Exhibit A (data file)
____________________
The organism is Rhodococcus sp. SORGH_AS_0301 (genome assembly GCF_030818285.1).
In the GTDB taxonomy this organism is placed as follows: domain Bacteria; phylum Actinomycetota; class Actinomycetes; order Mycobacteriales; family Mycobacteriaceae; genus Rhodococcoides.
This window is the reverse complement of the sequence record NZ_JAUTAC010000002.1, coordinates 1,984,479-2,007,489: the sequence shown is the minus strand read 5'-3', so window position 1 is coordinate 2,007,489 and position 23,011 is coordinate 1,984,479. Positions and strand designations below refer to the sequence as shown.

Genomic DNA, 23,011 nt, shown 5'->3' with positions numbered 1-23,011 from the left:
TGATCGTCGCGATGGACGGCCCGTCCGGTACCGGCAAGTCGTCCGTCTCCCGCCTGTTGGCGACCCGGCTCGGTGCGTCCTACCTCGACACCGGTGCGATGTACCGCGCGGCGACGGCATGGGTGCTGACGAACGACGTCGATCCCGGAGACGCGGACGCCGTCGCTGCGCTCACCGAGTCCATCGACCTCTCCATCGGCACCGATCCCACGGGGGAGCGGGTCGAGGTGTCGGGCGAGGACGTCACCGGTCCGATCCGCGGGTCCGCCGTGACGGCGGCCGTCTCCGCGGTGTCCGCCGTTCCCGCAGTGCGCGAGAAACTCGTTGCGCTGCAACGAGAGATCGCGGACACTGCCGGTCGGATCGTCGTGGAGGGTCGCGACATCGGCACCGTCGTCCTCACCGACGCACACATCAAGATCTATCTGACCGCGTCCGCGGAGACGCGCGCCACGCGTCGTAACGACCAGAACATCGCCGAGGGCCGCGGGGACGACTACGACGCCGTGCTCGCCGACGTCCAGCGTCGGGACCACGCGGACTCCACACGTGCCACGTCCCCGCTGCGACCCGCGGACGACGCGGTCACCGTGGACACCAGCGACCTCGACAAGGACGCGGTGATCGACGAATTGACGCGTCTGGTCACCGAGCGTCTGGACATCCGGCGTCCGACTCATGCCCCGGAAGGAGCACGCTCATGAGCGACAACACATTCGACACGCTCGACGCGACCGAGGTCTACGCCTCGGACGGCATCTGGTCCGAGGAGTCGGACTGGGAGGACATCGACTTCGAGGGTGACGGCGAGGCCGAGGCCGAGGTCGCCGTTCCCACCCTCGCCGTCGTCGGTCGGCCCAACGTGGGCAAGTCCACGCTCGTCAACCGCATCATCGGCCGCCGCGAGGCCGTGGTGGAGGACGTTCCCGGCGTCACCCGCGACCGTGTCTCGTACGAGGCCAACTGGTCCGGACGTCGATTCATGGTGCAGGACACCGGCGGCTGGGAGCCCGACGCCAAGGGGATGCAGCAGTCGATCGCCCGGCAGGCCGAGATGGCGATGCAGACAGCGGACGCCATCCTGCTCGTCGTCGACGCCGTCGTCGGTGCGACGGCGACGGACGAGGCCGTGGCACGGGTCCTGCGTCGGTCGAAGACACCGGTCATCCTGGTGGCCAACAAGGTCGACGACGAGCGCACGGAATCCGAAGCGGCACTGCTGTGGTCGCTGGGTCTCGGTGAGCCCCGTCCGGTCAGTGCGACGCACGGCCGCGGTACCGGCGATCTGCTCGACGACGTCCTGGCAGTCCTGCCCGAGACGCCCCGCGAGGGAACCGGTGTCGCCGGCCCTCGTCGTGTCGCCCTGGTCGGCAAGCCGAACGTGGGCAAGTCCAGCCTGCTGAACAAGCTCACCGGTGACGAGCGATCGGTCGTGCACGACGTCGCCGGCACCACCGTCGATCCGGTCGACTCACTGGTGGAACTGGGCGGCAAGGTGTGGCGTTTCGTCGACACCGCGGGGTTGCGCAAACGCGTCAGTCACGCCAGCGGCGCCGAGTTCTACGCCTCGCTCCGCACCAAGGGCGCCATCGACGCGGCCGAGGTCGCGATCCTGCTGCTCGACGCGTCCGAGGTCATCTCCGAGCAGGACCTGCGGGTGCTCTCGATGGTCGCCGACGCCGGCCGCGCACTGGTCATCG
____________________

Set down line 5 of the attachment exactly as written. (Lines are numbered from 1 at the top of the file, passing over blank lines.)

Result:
TGATCGTCGCGATGGACGGCCCGTCCGGTACCGGCAAGTCGTCCGTCTCCCGCCTGTTGGCGACCCGGCTCGGTGCGTCCTACCTCGACACCGGTGCGATGTACCGCGCGGCGACGGCATGGGTGCTGACGAACGACGTCGATCCCGGAGACGCGGACGCCGTCGCTGCGCTCACCGAGTCCATCGACCTCTCCATCGGCACCGATCCCACGGGGGAGCGGGTCGAGGTGTCGGGCGAGGACGTCACCGGTCCGATCCGCGGGTCCGCCGTGACGGCGGCCGTCTCCGCGGTGTCCGCCGTTCCCGCAGTGCGCGAGAAACTCGTTGCGCTGCAACGAGAGATCGCGGACACTGCCGGTCGGATCGTCGTGGAGGGTCGCGACATCGGCACCGTCGTCCTCACCGACGCACACATCAAGATCTATCTGACCGCGTCCGCGGAGACGCGCGCCACGCGTCGTAACGACCAGAACATCGCCGAGGGCCGCGGGGACGACTACGACGCCGTGCTCGCCGACGTCCAGCGTCGGGACCACGCGGACTCCACACGTGCCACGTCCCCGCTGCGACCCGCGGACGACGCGGTCACCGTGGACACCAGCGACCTCGACAAGGACGCGGTGATCGACGAATTGACGCGTCTGGTCACCGAGCGTCTGGACATCCGGCGTCCGACTCATGCCCCGGAAGGAGCACGCTCATGAGCGACAACACATTCGACACGCTCGACGCGACCGAGGTCTACGCCTCGGACGGCATCTGGTCCGAGGAGTCGGACTGGGAGGACATCGACTTCGAGGGTGACGGCGAGGCCGAGGCCGAGGTCGCCGTTCCCACCCTCGCCGTCGTCGGTCGGCCCAACGTGGGCAAGTCCACGCTCGTCAACCGCATCATCGGCCGCCGCGAGGCCGTGGTGGAGGACGTTCCCGGCGTCACCCGCGACCGTGTCTCGTACGAGGCCAACTGGTCCGGACGTCGATTCATGGTGCAGGACACCGGCGGCTGGGAGCCCGACGCCAAGGGGATGCAGCAGTCGATCGCCCGGCAGGCCGAGATGGCGATGCAGACAGCGGACGCCATCCTGCTCGTCGTCGACGCCGTCGTCGGTGCGACGGCGACGGACGAGGCCGTGGCACGGGTCCTGCGTCGGTCGAAGACACCGGTCATCCTGGTGGCCAACAAGGTCGACGACGAGCGCACGGAATCCGAAGCGGCACTGCTGTGGTCGCTGGGTCTCGGTGAGCCCCGTCCGGTCAGTGCGACGCACGGCCGCGGTACCGGCGATCTGCTCGACGACGTCCTGGCAGTCCTGCCCGAGACGCCCCGCGAGGGAACCGGTGTCGCCGGCCCTCGTCGTGTCGCCCTGGTCGGCAAGCCGAACGTGGGCAAGTCCAGCCTGCTGAACAAGCTCACCGGTGACGAGCGATCGGTCGTGCACGACGTCGCCGGCACCACCGTCGATCCGGTCGACTCACTGGTGGAACTGGGCGGCAAGGTGTGGCGTTTCGTCGACACCGCGGGGTTGCGCAAACGCGTCAGTCACGCCAGCGGCGCCGAGTTCTACGCCTCGCTCCGCACCAAGGGCGCCATCGACGCGGCCGAGGTCGCGATCCTGCTGCTCGACGCGTCCGAGGTCATCTCCGAGCAGGACCTGCGGGTGCTCTCGATGGTCGCCGACGCCGGCCGCGCACTGGTCATCG